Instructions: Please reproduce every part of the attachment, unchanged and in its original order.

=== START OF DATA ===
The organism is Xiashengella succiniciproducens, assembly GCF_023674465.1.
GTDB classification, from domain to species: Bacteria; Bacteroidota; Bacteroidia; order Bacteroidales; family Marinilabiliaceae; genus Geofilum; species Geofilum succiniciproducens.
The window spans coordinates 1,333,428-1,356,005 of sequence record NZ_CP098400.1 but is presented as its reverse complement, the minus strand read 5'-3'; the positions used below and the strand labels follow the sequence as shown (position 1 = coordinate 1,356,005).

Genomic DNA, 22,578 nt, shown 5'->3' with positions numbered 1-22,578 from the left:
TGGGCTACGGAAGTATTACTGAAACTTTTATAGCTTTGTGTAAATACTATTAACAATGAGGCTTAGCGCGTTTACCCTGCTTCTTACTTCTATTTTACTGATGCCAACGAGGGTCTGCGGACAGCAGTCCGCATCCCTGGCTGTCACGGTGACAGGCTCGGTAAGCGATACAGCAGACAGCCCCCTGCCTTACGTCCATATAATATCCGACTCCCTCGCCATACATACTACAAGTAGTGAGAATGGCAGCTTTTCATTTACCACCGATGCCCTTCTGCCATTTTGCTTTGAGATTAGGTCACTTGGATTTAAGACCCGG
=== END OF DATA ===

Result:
The organism is Xiashengella succiniciproducens, assembly GCF_023674465.1.
GTDB classification, from domain to species: Bacteria; Bacteroidota; Bacteroidia; order Bacteroidales; family Marinilabiliaceae; genus Geofilum; species Geofilum succiniciproducens.
The window spans coordinates 1,333,428-1,356,005 of sequence record NZ_CP098400.1 but is presented as its reverse complement, the minus strand read 5'-3'; the positions used below and the strand labels follow the sequence as shown (position 1 = coordinate 1,356,005).

Genomic DNA, 22,578 nt, shown 5'->3' with positions numbered 1-22,578 from the left:
TGGGCTACGGAAGTATTACTGAAACTTTTATAGCTTTGTGTAAATACTATTAACAATGAGGCTTAGCGCGTTTACCCTGCTTCTTACTTCTATTTTACTGATGCCAACGAGGGTCTGCGGACAGCAGTCCGCATCCCTGGCTGTCACGGTGACAGGCTCGGTAAGCGATACAGCAGACAGCCCCCTGCCTTACGTCCATATAATATCCGACTCCCTCGCCATACATACTACAAGTAGTGAGAATGGCAGCTTTTCATTTACCACCGATGCCCTTCTGCCATTTTGCTTTGAGATTAGGTCACTTGGATTTAAGACCCGG